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28 - 30 November 2023 / Nuremberg, Germany

BrauBeviale Newsroom

Beverage trends: Wine, sparkling wine, cider and spirits

Market Survey

According to IWSR (international wine and spirit research), worldwide consumption of alcohol declined by 1.6 percent in 2018. However, this downturn is set to be temporary. For the next five years the market research institute forecasts further growth and the continuation of the trend toward increasingly higher-quality alcoholic beverages.

Gin – the front-runner

Within the alcoholic beverage market, sales of gin enjoyed the greatest growth in the last year. According to IWSR, this category of spirits grew by 8.3 percent worldwide, with more than 72 million 9-litre cases sold. In the UK alone, the growth rate was 32.5 percent. By 2023, global gin sales are expected to reach 88.4 million 9-litre cases. The key markets are regarded as the UK, Germany, Italy, France, the Philippines, South Africa, Uganda, Canada, Australia and Brazil. Following a doubling of gin sales in Brazil in 2018 the country is already being treated as the new “gin hotspot”.

Despite the currently booming gin market, market research institute Mintel predicts that the gin trend will be overtaken by a vermouth trend. Here too, smaller craft brands are fuelling growth. One example is a sweet vermouth made from cascara, an infusion of coffee cherry husks that are generally regarded as waste that therefore also allows the vermouth to meet the criterion for sustainability.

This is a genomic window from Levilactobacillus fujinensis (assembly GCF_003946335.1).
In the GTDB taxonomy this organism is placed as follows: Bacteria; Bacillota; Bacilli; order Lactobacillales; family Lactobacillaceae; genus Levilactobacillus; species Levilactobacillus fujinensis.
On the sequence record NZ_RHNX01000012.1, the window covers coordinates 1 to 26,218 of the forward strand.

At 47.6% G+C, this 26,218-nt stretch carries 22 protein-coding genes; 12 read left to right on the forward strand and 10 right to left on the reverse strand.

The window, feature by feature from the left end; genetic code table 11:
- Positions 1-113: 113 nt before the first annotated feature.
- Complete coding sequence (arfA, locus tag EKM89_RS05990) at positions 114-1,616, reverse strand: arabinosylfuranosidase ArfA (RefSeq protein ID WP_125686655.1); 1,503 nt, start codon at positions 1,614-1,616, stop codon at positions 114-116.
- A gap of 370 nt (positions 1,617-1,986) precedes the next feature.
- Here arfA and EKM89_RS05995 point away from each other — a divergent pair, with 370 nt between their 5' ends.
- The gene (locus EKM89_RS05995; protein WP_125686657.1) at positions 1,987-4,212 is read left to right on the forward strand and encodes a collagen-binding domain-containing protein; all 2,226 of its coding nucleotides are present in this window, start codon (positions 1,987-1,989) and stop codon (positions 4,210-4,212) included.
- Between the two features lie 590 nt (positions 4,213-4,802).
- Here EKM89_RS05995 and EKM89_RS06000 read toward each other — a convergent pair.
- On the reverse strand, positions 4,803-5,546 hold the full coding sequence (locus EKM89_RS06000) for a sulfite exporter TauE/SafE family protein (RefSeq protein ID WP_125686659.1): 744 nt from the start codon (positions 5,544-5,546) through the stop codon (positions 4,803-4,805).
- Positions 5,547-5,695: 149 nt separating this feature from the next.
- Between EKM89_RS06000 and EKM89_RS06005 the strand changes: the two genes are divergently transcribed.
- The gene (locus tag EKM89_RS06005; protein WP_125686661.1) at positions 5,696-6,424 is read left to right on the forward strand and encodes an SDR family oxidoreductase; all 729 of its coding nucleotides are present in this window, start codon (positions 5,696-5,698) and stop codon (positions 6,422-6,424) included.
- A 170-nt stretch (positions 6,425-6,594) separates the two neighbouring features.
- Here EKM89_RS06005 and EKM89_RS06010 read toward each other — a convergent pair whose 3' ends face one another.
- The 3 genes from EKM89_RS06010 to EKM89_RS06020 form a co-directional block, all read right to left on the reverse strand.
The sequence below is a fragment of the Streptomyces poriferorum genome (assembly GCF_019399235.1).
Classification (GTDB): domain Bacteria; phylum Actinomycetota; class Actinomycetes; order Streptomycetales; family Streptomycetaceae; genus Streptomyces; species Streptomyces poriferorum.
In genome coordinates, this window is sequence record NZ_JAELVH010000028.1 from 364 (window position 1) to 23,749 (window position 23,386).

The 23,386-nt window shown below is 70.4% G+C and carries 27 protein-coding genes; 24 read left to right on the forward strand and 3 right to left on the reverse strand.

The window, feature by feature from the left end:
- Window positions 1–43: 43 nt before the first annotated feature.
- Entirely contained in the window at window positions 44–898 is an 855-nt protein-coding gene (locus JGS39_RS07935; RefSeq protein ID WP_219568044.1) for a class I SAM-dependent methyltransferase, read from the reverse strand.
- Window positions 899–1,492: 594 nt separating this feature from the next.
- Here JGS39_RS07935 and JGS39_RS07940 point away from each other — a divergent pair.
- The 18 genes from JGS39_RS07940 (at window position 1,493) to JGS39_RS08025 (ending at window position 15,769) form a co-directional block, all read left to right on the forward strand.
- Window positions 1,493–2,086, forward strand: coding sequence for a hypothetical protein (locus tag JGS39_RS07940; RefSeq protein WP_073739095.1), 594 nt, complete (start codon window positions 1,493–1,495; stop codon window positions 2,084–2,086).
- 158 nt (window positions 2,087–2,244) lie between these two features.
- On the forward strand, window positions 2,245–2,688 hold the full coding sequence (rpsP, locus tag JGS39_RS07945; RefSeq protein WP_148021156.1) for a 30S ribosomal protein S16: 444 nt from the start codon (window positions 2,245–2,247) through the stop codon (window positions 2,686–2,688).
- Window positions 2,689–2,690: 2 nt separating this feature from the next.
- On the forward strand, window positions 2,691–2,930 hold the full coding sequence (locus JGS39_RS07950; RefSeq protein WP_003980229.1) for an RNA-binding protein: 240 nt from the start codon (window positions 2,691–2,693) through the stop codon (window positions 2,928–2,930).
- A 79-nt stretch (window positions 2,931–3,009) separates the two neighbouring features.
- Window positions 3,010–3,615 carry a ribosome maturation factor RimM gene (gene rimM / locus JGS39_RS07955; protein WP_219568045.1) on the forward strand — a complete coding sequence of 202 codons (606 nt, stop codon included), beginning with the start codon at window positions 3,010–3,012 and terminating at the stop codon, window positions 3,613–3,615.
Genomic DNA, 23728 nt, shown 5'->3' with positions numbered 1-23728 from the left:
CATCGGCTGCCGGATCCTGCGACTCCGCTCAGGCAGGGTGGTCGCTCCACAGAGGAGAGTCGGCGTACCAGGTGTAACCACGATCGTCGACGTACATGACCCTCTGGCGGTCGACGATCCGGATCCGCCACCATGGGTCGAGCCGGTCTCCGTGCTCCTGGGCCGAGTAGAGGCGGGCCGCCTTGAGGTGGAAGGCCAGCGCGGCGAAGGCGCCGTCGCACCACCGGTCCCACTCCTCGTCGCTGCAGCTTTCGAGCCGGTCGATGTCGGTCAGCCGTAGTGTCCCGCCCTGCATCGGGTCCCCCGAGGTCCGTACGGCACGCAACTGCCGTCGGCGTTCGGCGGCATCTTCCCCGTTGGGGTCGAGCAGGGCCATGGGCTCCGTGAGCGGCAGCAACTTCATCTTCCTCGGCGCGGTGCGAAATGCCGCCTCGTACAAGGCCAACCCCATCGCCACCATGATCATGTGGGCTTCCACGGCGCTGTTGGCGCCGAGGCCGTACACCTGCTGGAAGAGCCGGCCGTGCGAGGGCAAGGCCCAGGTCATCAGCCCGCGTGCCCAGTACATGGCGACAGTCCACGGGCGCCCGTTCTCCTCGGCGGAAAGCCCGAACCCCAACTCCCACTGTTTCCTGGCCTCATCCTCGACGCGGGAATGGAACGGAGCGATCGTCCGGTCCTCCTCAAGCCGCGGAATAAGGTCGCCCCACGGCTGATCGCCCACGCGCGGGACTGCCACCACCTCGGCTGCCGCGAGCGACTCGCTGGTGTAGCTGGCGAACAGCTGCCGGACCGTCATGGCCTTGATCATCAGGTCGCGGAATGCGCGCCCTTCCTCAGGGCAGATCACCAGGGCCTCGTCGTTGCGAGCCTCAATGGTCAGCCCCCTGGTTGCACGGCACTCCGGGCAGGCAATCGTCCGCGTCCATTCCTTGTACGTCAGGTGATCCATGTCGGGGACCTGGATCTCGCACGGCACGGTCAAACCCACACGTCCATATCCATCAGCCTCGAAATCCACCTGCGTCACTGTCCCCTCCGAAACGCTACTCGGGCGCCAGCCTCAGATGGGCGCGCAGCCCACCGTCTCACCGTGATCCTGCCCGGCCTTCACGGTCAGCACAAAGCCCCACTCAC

Whisky soon to be produced by AI as well

IWSR says that the spirit category of whisky also enjoyed strong growth last year, with sales up 7 percent worldwide. By 2023, an average annual increase of 5.7 percent is expected. If this happens, around 580 million 9-litre cases of whisky will be sold by 2023. One interesting development is that an award-winning Swedish whisky distillery is currently working with Microsoft and a Finnish technology company to produce what will supposedly be the world’s first whisky designed and created by artificial intelligence. It should be available from autumn 2019. The idea is that although the whisky will be created by the AI it will still be curated by a human being.

Mixed drinks up, vodka, liqueurs and cane spirits in decline

Other IWSR data show that consumption of alcoholic mixed drinks increased by 5.0 percent in 2018. By 2023, the market research institute predicts an annual consumption in this segment of around 597 million 9-litre cases worldwide. By contrast, vodka, liqueurs and cane spirits are probably likely to continue become less popular in the next few years.

Per capita consumption of spirits in Germany is 5.4 litres

According to preliminary data from the German Federal Bureau of Statistics, there were around 713 million 0.7-litre bottles of spirits for sale on the German market in 2018. The per capita consumption was 5.4 litres. “In 2019, the trend is again expected to be toward strong German brands of spirits, imported products, craft spirits and higher-quality products in general,” says Thomas Ernst, president of the BSI (Federal Association of the German Spirits Industry and Importers). In terms of volume, the biggest market shares in 2018 were held by clear spirits (around 38.1 percent), liqueurs (around 34.9 percent) and brandies/cognac (around 9.5 percent).